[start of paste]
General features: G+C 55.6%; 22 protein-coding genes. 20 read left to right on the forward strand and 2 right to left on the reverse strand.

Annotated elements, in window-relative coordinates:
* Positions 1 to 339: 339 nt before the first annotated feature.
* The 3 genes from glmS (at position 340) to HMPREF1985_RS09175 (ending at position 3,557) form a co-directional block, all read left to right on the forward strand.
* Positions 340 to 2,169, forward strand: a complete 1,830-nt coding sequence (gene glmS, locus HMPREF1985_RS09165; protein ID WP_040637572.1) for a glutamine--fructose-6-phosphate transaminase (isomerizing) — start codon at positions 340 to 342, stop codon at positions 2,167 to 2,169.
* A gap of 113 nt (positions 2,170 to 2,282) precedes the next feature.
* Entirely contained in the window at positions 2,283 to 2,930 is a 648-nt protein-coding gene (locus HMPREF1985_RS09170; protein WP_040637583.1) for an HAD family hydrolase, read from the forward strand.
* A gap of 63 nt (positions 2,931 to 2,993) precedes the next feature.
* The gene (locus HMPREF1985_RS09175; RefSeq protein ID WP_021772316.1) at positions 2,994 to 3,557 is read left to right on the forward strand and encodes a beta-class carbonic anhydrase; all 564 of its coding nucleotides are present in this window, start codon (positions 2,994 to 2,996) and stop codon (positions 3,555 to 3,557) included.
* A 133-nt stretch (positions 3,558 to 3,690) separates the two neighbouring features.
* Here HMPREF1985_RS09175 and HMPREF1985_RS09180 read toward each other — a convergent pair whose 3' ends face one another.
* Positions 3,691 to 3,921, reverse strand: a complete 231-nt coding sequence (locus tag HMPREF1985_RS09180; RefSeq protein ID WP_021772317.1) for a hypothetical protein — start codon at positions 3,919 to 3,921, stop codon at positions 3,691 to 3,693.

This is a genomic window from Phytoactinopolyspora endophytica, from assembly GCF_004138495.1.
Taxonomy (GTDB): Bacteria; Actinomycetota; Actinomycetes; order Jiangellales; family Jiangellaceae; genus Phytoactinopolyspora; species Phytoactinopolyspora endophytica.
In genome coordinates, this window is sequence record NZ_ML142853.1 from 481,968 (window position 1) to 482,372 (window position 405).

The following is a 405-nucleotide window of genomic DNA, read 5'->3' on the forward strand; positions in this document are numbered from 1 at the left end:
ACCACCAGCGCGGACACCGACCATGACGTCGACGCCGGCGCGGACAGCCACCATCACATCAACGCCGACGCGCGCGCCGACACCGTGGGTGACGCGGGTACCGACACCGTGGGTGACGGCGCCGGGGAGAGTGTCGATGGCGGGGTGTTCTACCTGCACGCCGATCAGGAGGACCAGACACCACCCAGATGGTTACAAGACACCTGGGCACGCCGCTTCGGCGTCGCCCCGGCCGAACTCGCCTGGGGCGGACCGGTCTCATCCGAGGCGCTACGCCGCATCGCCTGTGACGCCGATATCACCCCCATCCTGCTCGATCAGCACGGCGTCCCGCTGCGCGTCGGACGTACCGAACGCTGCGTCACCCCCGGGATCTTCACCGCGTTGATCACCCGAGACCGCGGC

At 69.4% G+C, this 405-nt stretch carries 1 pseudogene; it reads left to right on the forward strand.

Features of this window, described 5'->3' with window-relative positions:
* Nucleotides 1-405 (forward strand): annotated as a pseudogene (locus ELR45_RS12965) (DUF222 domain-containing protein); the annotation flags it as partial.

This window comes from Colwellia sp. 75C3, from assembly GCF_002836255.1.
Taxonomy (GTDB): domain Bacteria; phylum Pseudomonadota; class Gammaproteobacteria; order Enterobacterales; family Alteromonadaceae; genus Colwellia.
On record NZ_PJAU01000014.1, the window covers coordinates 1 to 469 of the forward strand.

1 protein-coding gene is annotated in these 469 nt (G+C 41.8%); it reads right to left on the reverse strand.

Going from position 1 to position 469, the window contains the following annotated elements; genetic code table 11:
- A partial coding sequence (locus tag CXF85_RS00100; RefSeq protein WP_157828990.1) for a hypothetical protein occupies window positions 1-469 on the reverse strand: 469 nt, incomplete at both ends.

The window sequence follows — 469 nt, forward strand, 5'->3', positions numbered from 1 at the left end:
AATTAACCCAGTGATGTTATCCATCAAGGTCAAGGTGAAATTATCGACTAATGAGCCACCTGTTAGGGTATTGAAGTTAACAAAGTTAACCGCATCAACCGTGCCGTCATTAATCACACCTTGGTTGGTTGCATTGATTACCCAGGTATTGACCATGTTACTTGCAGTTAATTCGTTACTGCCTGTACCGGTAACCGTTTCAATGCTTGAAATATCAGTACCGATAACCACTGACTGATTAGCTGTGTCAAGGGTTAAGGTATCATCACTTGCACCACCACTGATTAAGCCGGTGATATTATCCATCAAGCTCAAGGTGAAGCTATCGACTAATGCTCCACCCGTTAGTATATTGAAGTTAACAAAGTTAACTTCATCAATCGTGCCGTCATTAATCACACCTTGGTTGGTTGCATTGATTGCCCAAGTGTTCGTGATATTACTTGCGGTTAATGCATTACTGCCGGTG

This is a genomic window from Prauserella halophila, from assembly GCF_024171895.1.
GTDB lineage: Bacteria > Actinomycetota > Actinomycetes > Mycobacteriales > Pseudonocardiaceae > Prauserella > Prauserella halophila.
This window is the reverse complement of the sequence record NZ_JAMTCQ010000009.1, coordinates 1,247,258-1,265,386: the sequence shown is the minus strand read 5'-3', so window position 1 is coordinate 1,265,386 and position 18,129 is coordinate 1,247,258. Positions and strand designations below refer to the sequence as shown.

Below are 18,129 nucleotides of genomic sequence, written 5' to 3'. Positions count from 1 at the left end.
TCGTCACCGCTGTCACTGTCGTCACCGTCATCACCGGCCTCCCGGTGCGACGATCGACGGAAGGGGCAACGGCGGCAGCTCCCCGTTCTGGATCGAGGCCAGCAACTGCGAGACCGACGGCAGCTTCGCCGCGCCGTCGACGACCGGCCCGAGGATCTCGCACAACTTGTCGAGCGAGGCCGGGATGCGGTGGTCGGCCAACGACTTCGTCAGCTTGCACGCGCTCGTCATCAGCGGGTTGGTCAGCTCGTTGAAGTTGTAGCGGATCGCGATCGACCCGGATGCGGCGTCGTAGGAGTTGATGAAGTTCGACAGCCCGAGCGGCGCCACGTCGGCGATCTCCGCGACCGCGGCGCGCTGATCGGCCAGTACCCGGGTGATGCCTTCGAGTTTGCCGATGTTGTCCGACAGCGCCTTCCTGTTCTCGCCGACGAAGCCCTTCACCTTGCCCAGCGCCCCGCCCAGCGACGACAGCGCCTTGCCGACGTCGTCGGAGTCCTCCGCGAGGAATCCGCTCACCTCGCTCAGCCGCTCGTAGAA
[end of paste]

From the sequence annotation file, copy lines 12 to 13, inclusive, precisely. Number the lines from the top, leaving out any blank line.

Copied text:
* Positions 3,691 to 3,921, reverse strand: a complete 231-nt coding sequence (locus tag HMPREF1985_RS09180; RefSeq protein ID WP_021772317.1) for a hypothetical protein — start codon at positions 3,919 to 3,921, stop codon at positions 3,691 to 3,693.

This is a genomic window from Phytoactinopolyspora endophytica, from assembly GCF_004138495.1.